Exclusive Interview: Steve Merlo (The Sawyer Massacre)
When did you get the idea that you wanted to make The Sawyer Massacre?
That would be in 2003 when the remake came out. I was very excited for that film but ultimately felt underwhelmed by it. My expectations were definitely too high. It wasn’t long after that I started to think about how I would’ve written a Texas Chainsaw Massacre film although I had never written a screenplay at that time. The ideas kept coming to me until I finally finished the screenplay we have now.
Where does this film fit into the Texas Chainsaw Massacre universe?
The film takes place in the mid 60’s and only can be tied to the original. I really wanted to make sure that this felt like it’s own film and not another remake of the same story. When the screenplay was nearing completion, I was consulting many friends in the business whether I should even make it a fan film of if I should make it it’s own thing. Ultimately I kept with the fan film because it just felt right with the story.
Which TCM film supplied the most inspiration for your particular vision? Why?
Very much the original. There were certain aspects of the remake that I drew inspiration from but the original to me is the scariest and most disturbing film of all time. I felt it was important to give this film that disturbing gritty feel that the original has but still add a new layer to enhance the story.
Which Sawyer family members can we look forward to seeing in your film?
Every single member makes an appearance in the film. However, since our film takes place several years before the original, some of them are a little different than they were in the original. Keep in mind that our film is not really an origin story so there is a lot left to the imagination.
What was it like stepping into those iconic characters shoes while writing the script?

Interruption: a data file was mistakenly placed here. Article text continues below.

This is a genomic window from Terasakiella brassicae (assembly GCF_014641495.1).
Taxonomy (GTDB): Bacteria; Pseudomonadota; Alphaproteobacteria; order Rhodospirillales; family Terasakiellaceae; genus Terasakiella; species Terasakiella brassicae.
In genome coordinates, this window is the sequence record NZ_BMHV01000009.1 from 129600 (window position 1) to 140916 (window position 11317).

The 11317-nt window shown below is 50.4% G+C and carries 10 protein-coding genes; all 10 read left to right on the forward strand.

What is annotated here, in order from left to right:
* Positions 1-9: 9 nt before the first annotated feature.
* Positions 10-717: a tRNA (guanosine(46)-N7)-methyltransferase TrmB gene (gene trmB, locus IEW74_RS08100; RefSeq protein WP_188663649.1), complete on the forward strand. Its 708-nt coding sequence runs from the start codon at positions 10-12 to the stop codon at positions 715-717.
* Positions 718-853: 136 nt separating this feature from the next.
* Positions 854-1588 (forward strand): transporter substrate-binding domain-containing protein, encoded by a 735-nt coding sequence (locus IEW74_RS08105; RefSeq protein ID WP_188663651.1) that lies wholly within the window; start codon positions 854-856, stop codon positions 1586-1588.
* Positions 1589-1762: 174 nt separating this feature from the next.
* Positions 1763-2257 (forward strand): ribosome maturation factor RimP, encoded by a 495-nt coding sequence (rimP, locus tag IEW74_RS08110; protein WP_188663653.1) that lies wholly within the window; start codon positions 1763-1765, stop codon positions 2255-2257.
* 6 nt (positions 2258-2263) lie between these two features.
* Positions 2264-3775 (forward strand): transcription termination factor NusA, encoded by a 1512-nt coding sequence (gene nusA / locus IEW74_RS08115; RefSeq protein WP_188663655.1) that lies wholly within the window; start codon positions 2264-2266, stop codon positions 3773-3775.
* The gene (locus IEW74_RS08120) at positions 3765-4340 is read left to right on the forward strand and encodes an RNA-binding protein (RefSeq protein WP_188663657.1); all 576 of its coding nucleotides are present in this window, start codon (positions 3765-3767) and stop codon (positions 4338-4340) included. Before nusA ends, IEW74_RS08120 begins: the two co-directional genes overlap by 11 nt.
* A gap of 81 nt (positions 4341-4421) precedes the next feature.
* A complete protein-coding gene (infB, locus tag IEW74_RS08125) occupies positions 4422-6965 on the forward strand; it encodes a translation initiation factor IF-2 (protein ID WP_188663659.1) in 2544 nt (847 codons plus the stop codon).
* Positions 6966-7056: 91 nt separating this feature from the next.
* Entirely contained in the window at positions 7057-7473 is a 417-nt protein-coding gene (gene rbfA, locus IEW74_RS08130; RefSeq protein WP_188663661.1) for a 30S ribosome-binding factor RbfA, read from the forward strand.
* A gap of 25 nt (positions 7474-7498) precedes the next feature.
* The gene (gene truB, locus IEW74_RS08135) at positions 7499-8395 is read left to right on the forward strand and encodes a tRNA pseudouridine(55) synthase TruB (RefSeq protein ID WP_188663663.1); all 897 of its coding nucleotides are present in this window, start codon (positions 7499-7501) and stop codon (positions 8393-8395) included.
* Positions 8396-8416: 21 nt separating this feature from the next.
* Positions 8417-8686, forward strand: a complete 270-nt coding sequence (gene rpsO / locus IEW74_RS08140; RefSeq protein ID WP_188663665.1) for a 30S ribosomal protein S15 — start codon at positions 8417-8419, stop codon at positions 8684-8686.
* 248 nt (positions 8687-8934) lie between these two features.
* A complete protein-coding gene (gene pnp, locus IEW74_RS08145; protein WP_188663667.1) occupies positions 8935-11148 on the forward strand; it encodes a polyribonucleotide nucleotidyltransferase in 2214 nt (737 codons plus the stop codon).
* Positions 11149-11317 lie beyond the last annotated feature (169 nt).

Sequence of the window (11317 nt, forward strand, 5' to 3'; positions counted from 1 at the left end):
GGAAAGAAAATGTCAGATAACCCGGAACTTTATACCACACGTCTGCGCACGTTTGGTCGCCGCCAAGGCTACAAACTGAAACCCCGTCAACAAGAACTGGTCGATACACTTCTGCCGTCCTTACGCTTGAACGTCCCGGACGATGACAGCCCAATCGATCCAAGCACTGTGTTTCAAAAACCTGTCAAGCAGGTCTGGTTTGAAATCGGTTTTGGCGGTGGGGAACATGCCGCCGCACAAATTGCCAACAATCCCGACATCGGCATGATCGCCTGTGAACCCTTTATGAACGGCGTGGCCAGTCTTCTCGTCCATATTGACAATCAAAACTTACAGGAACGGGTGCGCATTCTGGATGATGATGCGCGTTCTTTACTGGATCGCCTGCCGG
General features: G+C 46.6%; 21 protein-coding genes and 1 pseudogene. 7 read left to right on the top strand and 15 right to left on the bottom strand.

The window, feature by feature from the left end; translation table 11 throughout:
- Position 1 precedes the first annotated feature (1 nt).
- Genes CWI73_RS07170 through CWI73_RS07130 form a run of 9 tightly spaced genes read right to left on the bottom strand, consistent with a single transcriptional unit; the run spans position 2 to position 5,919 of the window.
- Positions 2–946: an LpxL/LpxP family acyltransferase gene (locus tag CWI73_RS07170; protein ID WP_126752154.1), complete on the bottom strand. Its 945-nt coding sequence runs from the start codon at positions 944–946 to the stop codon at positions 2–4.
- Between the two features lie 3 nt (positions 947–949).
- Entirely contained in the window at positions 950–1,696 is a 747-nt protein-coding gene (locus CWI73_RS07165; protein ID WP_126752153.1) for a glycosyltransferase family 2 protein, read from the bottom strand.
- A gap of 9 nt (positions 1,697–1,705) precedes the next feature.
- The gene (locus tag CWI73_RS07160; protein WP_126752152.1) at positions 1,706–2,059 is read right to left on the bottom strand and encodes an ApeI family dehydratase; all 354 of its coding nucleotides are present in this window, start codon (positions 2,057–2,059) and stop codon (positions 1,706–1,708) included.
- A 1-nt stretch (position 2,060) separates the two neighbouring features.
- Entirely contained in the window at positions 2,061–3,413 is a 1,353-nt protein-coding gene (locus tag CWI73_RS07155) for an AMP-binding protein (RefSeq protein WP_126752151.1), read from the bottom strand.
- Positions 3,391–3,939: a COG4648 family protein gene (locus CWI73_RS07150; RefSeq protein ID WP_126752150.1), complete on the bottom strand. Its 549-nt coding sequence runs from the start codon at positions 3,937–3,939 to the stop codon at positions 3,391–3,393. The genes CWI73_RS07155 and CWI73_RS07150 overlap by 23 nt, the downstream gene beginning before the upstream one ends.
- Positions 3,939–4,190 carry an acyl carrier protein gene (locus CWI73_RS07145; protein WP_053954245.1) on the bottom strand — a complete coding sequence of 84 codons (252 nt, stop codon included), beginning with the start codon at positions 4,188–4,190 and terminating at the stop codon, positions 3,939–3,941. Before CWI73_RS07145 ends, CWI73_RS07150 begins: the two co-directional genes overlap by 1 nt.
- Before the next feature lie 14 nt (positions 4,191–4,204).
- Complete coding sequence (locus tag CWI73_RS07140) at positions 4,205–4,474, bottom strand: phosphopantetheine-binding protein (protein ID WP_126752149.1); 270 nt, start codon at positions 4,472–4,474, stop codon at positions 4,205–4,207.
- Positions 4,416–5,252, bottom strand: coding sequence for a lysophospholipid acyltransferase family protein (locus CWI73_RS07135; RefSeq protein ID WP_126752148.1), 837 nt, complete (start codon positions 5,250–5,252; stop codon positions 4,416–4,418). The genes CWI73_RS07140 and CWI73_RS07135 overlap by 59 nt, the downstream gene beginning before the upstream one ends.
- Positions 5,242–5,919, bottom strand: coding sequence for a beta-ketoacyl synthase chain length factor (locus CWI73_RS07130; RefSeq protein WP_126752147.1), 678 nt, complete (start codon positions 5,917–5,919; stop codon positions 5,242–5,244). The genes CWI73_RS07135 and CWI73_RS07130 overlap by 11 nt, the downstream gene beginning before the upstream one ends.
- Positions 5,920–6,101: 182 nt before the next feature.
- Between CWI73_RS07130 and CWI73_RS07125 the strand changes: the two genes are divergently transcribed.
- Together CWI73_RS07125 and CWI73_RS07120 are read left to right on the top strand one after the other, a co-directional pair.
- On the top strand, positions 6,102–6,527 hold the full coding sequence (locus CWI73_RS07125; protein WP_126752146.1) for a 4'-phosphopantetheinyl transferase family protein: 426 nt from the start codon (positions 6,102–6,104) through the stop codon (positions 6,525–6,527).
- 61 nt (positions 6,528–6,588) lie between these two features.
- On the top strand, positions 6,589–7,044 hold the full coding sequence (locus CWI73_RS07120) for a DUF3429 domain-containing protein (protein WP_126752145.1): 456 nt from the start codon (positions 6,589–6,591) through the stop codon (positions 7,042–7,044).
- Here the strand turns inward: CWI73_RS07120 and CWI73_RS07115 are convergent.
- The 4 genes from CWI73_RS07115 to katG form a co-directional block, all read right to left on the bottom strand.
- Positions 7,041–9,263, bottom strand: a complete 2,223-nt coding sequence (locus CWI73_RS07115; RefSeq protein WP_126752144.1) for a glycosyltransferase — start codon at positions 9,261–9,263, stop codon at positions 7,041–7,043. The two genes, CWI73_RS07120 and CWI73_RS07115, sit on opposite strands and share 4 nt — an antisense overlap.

It was far more challenging than I had expected it would be. Especially since I knew that I didn’t want it to be an origin story but I knew that something had to be added. I knew I couldn’t just tell the same story. It had to be original but still work in that universe. I had to even refer to the character descriptions in the script of the original when figuring out the proper treatment for them.
Do you have a favorite seen from the original TCM?
My favourite scene would have to be the dinner scene. It’s so intense and it’s truly where I have to remind myself that it is just a movie. The performances in that scene are just so realistic and under appreciated in my opinion.
How do you plan on capturing the essense of the original film during filming?
Mostly by keeping everything gritty and real. Our props and set design will be the essential key. Aside from that and good acting, I want it be it’s own film. I don’t want my actors trying to copy the original characters. They need to play the characters the way they are written in our script but still let the original performances inspire them. There is definitely a fine line and I just hope we don’t cross it.
What do you attribute to the success of the TCM franchise?
Primarily the realistic nature of the original. It almost feels like a documentary rather than a film of fiction. Everything about it feels authentic. None of the other films in the franchise were able to capture that and I think that’s why they weren’t as successful.
How can we support The Sawyer Massacre?
By backing and sharing our Indiegogo campaign. Follow us on social media and help spread the word of our film. Under $4 will get your name in the credits and we have all kinds of perks available at every price point.
What does the future hold for Steve Merlo?
I try not to think about that too much. The future is unpredictable but I believe that if I work hard in the film industry, I could become a prominent figure in the industry